Trump obstructs House of Representatives, violates oath of office
What follows are a few observations about the impeachment of the man who has called himself the “Chosen One” as well as some related thoughts that his impeachment has elicited.
First, the frequently expressed idea that the way our President acts is acceptable because “All politicians are alike” is—at least to me—ridiculous. We must do what is necessary to differentiate the better ones from those who are less equal to the task. If it is a lot of work, that is the price that we must pay for the privilege of living in the republic envisioned by our Nation’s Founders.
Secondly, the notion that President Trump has done nothing wrong is absurd just as conservative attorney George Conway told Jake Tapper on CNN recently. Anyone remotely familiar with the Constitution knows that—among other things—Trump has violated his oath of office repeatedly.
For example, did he forget that he is sworn to preserve, protect and defend the Constitution of the United States? Did he forget that he promised to take care that the laws be faithfully executed? Laws appropriating money for the defense of Ukraine (which must begin in the House of Representatives) are laws that must be faithfully executed just as any other law. This is not to mention attempting to use taxpayer money to bribe a foreign leader.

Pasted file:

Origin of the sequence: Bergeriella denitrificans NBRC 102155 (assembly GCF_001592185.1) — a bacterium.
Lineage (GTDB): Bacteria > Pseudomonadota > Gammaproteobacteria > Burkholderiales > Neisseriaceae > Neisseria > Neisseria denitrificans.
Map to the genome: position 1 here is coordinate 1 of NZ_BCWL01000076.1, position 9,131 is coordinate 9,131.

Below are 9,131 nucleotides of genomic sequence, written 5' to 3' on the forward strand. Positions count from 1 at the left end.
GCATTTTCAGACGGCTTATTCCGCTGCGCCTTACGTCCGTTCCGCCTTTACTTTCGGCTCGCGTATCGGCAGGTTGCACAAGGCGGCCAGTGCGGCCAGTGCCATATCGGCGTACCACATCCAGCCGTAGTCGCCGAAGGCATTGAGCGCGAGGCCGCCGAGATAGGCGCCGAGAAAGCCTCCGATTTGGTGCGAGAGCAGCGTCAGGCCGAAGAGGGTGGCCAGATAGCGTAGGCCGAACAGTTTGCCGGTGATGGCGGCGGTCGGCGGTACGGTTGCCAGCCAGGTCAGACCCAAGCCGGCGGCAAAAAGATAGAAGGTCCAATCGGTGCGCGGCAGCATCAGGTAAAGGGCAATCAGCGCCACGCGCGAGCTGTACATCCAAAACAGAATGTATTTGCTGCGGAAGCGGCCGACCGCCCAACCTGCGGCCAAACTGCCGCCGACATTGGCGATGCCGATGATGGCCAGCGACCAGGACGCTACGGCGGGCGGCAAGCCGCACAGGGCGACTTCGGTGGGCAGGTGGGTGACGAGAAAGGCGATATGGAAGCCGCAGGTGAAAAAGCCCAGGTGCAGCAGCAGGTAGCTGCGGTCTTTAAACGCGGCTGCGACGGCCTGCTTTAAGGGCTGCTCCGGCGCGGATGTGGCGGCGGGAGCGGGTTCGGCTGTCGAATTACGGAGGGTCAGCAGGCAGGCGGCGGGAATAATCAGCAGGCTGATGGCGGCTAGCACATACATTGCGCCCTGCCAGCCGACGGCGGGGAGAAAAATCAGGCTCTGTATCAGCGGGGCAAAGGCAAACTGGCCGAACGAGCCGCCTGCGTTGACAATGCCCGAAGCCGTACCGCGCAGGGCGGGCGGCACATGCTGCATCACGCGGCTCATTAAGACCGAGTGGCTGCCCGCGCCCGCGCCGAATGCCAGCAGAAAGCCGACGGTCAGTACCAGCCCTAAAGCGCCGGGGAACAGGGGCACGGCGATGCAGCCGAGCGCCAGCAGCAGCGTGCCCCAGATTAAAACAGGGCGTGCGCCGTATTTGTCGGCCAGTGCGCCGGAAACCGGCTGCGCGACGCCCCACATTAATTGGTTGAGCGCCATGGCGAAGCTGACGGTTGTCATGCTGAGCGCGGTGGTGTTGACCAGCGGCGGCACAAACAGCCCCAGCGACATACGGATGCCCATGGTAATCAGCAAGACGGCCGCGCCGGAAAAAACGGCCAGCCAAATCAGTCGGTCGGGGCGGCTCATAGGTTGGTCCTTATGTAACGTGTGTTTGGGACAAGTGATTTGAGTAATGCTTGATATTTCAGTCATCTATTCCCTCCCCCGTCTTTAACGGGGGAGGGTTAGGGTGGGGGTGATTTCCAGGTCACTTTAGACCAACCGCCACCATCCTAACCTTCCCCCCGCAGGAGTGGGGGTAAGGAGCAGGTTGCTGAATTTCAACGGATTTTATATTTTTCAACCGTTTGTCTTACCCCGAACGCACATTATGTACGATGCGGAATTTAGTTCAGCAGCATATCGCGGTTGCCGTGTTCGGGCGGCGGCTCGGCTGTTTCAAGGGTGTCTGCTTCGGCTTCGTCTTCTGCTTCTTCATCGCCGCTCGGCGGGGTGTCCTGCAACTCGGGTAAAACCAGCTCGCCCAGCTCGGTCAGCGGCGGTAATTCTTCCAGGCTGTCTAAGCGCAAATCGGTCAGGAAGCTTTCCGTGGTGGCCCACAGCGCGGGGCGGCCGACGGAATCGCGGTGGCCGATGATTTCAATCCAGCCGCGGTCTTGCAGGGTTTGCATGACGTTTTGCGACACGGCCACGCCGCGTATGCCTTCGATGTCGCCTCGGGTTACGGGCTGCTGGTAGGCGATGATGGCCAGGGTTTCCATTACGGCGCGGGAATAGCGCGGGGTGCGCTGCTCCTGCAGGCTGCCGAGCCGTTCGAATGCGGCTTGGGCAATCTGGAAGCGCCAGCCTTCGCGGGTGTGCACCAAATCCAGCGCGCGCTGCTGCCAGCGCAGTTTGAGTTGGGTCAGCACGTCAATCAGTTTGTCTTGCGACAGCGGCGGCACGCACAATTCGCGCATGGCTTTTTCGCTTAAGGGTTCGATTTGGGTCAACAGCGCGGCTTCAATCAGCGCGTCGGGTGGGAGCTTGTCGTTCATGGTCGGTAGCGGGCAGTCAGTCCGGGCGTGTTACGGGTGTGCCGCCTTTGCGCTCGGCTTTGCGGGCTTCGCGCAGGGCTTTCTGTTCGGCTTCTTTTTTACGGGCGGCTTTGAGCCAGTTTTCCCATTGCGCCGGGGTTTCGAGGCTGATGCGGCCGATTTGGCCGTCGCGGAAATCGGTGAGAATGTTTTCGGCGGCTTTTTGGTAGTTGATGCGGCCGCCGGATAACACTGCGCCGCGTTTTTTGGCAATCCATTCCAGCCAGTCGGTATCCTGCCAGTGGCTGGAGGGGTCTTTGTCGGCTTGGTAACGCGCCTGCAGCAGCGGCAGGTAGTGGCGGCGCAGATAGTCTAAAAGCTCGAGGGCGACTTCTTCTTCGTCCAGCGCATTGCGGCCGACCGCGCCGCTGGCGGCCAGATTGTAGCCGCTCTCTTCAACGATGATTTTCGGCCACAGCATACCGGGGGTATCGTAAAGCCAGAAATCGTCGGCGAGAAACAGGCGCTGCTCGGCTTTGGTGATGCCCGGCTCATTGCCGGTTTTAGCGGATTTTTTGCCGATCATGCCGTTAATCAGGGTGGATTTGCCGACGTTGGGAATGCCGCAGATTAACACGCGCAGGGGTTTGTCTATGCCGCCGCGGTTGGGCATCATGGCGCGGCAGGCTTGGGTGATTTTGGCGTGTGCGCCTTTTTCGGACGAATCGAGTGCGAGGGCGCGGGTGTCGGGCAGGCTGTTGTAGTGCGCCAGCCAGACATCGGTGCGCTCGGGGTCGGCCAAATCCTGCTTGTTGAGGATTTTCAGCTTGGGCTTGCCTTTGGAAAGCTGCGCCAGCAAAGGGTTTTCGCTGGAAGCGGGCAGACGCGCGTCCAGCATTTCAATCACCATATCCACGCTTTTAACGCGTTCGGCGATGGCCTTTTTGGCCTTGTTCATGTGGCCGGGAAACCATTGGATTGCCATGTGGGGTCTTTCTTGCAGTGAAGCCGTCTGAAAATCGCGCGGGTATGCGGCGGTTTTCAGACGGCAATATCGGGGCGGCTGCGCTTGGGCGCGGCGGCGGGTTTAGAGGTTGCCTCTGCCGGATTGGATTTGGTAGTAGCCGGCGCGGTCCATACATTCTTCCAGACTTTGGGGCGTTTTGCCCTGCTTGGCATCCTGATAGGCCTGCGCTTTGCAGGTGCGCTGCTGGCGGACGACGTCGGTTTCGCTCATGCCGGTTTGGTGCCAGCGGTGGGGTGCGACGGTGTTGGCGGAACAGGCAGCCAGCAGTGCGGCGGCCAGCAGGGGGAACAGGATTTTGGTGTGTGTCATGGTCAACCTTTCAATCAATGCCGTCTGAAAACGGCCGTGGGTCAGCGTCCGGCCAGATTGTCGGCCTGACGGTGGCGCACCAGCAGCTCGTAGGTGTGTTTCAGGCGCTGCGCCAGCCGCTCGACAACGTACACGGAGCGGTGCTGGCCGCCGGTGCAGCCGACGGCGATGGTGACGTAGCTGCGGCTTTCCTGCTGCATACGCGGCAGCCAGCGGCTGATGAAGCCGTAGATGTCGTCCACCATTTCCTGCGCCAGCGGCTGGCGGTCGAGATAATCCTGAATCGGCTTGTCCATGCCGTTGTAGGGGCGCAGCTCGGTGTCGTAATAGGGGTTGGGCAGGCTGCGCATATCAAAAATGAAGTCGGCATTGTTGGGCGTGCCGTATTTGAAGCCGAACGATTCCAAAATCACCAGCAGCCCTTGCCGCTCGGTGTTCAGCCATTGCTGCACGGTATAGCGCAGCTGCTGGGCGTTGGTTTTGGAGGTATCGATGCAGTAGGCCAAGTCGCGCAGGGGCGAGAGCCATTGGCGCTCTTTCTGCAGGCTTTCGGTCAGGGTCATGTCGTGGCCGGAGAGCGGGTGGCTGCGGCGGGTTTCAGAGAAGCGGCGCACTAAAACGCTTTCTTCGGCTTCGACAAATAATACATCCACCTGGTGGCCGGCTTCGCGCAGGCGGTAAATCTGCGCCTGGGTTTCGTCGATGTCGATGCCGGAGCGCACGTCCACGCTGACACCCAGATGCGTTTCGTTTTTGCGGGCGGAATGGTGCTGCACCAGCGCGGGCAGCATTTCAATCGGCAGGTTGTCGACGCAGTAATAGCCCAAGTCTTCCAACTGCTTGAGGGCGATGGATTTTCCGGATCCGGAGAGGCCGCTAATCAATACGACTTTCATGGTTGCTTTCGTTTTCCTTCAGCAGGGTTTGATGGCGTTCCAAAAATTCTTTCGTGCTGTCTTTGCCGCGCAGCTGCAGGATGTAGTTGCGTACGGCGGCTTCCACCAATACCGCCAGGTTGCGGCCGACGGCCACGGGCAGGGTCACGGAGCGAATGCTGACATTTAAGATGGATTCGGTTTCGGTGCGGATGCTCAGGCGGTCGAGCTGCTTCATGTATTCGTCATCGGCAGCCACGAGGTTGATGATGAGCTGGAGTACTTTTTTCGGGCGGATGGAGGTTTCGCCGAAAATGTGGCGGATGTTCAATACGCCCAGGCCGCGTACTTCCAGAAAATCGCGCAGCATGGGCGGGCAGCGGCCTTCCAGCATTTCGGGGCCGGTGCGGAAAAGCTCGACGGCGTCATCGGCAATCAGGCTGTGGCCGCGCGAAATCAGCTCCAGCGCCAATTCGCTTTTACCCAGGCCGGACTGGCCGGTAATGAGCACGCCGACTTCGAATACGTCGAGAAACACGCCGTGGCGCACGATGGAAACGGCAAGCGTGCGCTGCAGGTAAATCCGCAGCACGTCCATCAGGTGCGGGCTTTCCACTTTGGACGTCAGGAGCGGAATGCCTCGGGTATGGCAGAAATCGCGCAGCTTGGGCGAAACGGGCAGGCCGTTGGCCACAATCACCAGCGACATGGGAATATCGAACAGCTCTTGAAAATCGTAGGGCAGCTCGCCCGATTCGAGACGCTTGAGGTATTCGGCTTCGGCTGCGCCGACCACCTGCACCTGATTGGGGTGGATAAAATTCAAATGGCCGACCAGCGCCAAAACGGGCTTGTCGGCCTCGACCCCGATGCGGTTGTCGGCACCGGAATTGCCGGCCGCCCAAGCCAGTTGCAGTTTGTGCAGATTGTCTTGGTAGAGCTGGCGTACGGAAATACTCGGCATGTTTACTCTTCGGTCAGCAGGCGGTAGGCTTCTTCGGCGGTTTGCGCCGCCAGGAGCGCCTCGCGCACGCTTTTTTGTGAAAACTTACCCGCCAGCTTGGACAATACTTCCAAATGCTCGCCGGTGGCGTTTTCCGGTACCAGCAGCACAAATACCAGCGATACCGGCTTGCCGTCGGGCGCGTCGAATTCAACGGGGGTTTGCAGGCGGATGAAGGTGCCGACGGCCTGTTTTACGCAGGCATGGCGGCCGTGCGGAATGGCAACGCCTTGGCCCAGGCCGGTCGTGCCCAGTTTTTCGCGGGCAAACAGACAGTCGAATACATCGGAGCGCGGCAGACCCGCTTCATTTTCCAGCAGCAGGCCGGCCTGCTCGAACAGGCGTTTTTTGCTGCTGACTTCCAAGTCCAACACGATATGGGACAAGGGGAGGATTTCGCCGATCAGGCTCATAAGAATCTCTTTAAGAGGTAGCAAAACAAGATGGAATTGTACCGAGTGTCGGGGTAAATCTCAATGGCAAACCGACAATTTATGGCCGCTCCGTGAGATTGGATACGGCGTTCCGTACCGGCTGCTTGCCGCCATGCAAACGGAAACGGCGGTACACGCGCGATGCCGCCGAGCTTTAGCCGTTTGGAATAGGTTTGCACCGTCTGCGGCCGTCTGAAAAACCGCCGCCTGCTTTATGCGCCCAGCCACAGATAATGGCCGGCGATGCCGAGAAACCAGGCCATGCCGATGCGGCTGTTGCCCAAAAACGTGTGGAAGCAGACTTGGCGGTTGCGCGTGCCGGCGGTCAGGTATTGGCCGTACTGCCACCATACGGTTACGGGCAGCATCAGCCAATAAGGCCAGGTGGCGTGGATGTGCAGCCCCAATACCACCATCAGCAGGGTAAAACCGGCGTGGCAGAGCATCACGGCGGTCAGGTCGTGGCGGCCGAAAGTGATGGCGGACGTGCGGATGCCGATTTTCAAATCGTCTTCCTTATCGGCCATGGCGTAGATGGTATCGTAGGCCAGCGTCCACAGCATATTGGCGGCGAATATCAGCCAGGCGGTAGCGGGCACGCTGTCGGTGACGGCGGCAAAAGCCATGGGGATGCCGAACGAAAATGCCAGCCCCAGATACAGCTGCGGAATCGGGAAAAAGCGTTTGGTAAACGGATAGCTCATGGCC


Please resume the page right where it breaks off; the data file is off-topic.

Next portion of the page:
Since when does a President get to defy subpoenas, order members of his administration not to cooperate with legitimate functions of the House of Representatives, and otherwise obstruct its will? President Trump is no more above the law than Nixon and Clinton were.
But what else is new? Before becoming President, he used his lawyers and money to avoid paying legitimate bills. For example, contractors who worked on the Taj Mahal in Atlantic City still are owed. He has yet to make public his tax returns, as was customary for his recent predecessors.
Why is this President so determined not to allow witnesses at his Senate trial?
And why did Russia inject itself into the 2016 election (per the Mueller report)? Why did Vladimir Putin use his disinformation skills to discredit Trump’s opponent? Who benefits from the nonsense that has gone on in the area of foreign policy alone over the past three years?
We may not be around to see it, but this country will pay dearly for this President’s actions, conviction, or no.
For the record, I am still not sure impeachment was a good idea, though it certainly was justified.
Frankly, I would welcome the opportunity to have a choice to vote for a republican such as Bill Weld or Mark Sanford in November, even though that may sound like heresy to my democratic friends.
Gary F. Kent